Re­mem­ber­ing his­tory through dec­o­ra­tion

The Southern Gazette - - Saltwire Homes - Deb­bie Travis House To Home House to Home by the one and only Deb­bie Travis de­liv­ers quick wit, on-trend ad­vice and the ba­sics of clas­sic in­te­rior de­sign.

The abun­dant cul­tural ex­pe­ri­ences, and the heady spirit of ad­ven­ture that reigned in 19th cen­tury France, cre­ated a unique at­mos­phere that will al­ways be cel­e­brated. A tu­mul­tuous time in his­tory be­came the back­drop for one of lit­er­a­ture’s most fa­mous char­ac­ters. The Count of Monte Cristo, penned by Alexan­dre Du­mas, is a French clas­sic that is still be­ing read all around the world. The char­ac­ter of the Count, aka Ed­mund Dantes, closely matched the reck­less­ness, folly and pen­chant for trav­el­ling that was Du­mas’ life­style.

When I was young, I didn’t read the book. How­ever, my ini­ti­a­tion into the story was equally as com­pelling as I watched weekly episodes of The Count of Monte Cristo on black and white tele­vi­sion. I was spell­bound by the ac­tion, the fear­less jour­neys and the brav­ery of this hero amidst the tur­moil of a re­bel­lious France. When I dis­cov­ered that there was a ho­tel in Paris called the Monte Cristo, I had to in­ves­ti­gate.

The ho­tel is a trib­ute to the 19th cen­tury in Paris as rep­re­sented by Du­mas. Res­i­dences of the day were flam­boy­ant, show­ing off riches with deca­dent up­hol­stered fur­ni­ture and win­dow dress­ings draped in jewel-hued vel­vets and pat­terned satin bro­cades. Ho­tel Monte Cristo’s rooms have each been treated to lav­ish de­tails that re­flect a cross­sec­tion of the era’s trends that in­clude a marvel­lous mix of themes that cap­ture the essence of ro­mance, travel and lux­ury. The bed­rooms are in­spired by the Ori­ent; Asian styled lanterns, room screens and dec­o­ra­tive vases bring travel to mind. Rich pur­ple hues, mar­bled pat­terns and dark wood pan­els are se­duc­tive choices you can uti­lize in your own home.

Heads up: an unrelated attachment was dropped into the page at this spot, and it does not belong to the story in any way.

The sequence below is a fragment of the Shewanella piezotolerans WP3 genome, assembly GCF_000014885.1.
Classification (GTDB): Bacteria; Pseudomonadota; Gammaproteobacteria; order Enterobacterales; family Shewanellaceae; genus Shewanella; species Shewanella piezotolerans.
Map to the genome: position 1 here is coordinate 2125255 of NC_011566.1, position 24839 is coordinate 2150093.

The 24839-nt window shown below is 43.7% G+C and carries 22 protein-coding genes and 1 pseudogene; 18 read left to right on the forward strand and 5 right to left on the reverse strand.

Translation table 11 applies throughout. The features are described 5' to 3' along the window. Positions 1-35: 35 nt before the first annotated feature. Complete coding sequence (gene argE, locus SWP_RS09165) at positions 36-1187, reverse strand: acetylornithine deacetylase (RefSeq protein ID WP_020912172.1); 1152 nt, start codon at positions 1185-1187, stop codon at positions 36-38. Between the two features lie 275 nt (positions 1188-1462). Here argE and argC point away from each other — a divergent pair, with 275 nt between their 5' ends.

Award-win­ning artist Christoff De­buss­chere “knows how to cap­ture the light and cre­ate the am­bi­ence of by­gone cen­turies.” His tal­ented hand is seen in the painted mu­rals, por­traits, wall can­vases and ceil­ing in each room. The tran­quil scenes de­picted in the mu­rals have be­come pop­u­lar again in to­day’s homes, where na­ture’s om­nipresent beauty is shown off in­doors to keep us con­nected by day and night.

Wall­pa­pers de­pict­ing pas­toral scenes wrap around a room and, as seen here, be­come a lyri­cal back­ing for book­shelves. Leav­ing the back off a book­case gives added di­men­sion and in­ter­est to the ar­ti­cles you have on dis­play.

When em­bark­ing on your dec­o­rat­ing story, it can be help­ful to work around a theme. It can be a spe­cific era that in­trigues you, or a colour mix that pleases you. This gives you a start­ing point that you can build on over time. Take favourite hob­bies or life­style pas­times into con­sid­er­a­tion us­ing pho­tos, art­work and or­na­men­ta­tion as illustrati­ons. In the 19th cen­tury taxi­dermy was a pop­u­lar trend; stuffed and mounted an­i­mals and birds were of­ten part of a room’s dec­o­ra­tion. This pen­chant for pre­serv­ing wild life is part of the ho­tel lobby’s stun­ning dec­o­ra­tion. To­day it might be pho­tos and me­mora­bilia col­lected while trav­el­ling.

CHRISTOPHE BIELSA

This se­duc­tive bed­room in Ho­tel Monte Cristo echoes the lux­ury and cos­mopoli­tan style of 19th cen­tury Paris.

CHRISTOPHE BIELSA

Pe­riod style wall­pa­per con­tin­ues be­hind the shelves to liven dis­plays of books and an­tiques.

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